Duff says that the four diagonal lines here come from the four normed division algebras. In our previous paper on this subject, we explained how these algebras, namely:

- the real numbers, of dimension 1,
- the complex numbers, of dimension 2,
- the quaternions, of dimension 4, and
- the octonions, of dimension 8

explain subtle features of the interplay between spinors and vectors in spacetimes of dimensions 3, 4, 6, and 10, respectively. It’s no coincidence that these dimensions are *two higher* than those of the division algebras! We explained why. And we explained how the mathematics of division algebras leads to an identity involving 3 spinors — an identity that holds only in these dimensions:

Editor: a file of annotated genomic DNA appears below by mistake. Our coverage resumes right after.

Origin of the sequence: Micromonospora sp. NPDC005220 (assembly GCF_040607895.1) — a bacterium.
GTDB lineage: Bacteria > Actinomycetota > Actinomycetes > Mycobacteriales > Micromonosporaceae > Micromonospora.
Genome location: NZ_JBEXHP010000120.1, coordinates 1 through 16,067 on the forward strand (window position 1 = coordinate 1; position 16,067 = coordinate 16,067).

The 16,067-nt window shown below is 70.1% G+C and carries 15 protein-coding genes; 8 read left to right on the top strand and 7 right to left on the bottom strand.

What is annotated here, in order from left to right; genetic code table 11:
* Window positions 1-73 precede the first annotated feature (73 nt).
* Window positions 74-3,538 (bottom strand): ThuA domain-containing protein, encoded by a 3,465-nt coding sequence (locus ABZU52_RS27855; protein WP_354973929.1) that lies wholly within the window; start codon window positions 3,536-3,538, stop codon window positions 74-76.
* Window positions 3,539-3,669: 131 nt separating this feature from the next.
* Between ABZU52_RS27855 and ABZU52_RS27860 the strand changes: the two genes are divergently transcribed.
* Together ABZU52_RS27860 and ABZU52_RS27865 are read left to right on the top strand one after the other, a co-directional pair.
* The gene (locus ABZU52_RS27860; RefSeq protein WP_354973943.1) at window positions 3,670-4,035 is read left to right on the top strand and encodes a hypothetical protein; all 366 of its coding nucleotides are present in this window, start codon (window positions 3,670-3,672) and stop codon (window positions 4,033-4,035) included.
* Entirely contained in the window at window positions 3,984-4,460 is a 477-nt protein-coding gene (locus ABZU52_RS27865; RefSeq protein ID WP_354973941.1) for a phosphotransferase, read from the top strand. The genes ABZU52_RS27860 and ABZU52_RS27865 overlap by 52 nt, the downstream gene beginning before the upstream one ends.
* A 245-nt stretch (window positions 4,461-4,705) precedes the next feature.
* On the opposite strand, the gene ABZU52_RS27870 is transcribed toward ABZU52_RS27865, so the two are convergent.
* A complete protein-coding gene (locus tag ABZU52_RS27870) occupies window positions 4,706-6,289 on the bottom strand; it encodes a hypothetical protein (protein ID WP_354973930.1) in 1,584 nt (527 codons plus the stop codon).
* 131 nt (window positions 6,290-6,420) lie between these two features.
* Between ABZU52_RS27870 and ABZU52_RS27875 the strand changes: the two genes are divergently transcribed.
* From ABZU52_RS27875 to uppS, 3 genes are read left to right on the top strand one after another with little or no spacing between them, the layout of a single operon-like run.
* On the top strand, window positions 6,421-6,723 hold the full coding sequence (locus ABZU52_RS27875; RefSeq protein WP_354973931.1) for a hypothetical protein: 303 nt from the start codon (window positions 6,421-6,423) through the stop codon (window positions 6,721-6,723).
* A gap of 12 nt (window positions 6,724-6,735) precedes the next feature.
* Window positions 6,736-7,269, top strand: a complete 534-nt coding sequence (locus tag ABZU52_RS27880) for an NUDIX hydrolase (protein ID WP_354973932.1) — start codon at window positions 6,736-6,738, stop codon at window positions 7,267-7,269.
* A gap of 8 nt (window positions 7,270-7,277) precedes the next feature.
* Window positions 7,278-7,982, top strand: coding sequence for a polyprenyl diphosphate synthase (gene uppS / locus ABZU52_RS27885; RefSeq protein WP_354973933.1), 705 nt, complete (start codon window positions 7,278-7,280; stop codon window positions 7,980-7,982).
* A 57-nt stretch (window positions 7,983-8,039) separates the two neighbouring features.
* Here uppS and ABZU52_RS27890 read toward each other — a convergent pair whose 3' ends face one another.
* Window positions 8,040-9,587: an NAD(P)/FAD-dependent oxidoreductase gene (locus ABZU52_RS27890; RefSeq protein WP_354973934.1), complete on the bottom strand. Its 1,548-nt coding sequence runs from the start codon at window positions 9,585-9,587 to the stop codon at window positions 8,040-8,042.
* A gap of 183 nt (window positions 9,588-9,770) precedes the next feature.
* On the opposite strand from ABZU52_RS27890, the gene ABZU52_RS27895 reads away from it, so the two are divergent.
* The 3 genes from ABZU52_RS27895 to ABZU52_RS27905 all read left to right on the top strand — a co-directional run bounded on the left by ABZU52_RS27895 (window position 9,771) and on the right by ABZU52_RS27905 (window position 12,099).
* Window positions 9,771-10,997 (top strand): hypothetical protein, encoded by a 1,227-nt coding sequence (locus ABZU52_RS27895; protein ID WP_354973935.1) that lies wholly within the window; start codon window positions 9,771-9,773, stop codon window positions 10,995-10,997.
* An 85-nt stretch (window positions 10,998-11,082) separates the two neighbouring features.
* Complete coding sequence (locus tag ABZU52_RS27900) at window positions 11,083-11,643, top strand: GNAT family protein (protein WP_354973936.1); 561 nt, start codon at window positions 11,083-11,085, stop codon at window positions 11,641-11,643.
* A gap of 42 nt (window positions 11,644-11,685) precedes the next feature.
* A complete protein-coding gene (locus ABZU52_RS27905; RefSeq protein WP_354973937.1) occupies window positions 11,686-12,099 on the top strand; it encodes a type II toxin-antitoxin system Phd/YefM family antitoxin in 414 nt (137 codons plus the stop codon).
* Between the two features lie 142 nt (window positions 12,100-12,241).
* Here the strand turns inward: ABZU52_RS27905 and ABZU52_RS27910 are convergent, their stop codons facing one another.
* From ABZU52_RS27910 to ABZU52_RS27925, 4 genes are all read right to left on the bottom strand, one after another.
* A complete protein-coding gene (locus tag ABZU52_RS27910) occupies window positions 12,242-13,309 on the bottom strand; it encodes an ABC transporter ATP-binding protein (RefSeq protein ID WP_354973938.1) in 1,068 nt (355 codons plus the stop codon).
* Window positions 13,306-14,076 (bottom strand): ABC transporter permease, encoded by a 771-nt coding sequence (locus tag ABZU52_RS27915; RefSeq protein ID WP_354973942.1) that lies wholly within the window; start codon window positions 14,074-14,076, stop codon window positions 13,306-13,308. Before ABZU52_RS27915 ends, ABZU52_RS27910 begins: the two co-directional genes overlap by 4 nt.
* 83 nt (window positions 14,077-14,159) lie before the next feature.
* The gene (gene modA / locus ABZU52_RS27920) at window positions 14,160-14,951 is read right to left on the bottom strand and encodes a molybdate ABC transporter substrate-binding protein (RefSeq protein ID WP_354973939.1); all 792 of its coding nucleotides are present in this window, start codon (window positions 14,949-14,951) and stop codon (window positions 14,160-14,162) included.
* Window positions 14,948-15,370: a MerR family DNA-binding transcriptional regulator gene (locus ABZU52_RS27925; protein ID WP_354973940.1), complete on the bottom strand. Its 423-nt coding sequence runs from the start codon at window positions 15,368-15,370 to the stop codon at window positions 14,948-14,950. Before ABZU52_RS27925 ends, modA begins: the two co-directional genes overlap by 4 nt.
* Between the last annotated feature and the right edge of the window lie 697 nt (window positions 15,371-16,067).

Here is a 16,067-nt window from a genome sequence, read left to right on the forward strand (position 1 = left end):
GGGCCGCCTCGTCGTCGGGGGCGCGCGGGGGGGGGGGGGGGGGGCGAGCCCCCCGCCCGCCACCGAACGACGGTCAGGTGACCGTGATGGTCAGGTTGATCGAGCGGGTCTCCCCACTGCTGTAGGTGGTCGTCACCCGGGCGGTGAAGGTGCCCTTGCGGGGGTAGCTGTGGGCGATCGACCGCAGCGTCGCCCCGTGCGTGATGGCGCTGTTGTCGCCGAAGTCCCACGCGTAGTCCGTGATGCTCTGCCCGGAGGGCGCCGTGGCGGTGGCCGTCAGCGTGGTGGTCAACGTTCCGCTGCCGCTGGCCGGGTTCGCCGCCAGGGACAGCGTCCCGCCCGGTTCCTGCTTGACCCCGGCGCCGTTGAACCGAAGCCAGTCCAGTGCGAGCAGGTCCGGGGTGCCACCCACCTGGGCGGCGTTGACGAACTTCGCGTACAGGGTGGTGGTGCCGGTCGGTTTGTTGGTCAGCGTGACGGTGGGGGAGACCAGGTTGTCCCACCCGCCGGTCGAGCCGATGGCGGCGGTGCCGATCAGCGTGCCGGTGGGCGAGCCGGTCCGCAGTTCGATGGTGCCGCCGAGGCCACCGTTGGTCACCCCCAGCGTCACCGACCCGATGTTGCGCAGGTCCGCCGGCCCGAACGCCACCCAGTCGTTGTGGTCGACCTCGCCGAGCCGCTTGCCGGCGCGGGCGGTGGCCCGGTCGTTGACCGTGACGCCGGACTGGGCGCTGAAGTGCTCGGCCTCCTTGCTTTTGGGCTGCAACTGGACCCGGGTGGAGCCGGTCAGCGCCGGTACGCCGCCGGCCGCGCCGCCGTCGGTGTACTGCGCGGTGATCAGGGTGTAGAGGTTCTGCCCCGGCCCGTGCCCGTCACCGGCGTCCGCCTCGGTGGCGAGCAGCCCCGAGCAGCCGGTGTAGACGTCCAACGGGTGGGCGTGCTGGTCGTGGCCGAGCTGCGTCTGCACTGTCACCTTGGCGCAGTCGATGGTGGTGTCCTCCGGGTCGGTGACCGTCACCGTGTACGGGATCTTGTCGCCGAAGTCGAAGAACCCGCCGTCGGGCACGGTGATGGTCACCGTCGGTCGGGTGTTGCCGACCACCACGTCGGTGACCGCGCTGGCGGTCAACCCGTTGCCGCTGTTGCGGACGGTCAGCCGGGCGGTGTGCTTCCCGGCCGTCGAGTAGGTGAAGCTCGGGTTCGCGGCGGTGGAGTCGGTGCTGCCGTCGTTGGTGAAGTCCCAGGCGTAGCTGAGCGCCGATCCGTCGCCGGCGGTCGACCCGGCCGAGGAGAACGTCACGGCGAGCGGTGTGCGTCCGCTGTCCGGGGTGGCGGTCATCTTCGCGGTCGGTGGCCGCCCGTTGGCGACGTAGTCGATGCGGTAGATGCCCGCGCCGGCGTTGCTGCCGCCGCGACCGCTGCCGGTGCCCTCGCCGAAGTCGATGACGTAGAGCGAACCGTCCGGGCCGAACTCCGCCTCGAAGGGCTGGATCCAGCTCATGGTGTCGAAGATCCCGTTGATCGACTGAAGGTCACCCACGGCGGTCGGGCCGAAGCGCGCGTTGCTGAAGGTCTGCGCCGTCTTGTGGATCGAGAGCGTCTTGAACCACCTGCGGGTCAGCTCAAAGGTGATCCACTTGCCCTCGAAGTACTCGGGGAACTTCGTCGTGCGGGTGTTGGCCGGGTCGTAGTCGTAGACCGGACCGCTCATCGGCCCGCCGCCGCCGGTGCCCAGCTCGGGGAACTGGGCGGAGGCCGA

$(\psi \cdot \psi) \psi = 0$

We explained how this ‘3-$\psi$’s rule’ underlies the existence of supersymmetric Yang–Mills theories when spacetime has dimension 3, 4, 6, or 10. It also underlies the existence of classical superstring theories in these dimensions.

None of this was new: we just wanted to explain it clearly, all in one place. Now we’re doing something a bit more novel. We can also use division algebras to prove a fancier rule involving 4 spinors. This ‘4-$\Psi$’s rule’:

$\Psi \cdot ((\Psi \cdot \Psi) \Psi) = 0$

holds in spacetimes of dimensions *three higher* than those of the division algebras: that is, dimensions 4, 5, 7, and 11. And this rule is why there exist supersymmetric 2-branes in these dimensions!

Even better, in the octonionic case — that is, 11-dimensional spacetime — these 2-branes are closely related to 11-dimensional supergravity. In fact, a lot of people expect that 2-branes and supergravity in 11 dimensions are just offshoots of a magnificent, magical, mysterious, murky mess called ‘$M$-theory’.

But our focus in this paper lies elsewhere. In fact, the 3-$\psi$’s rule and the 4-$\Psi$’s rule are ‘cocycle conditions’.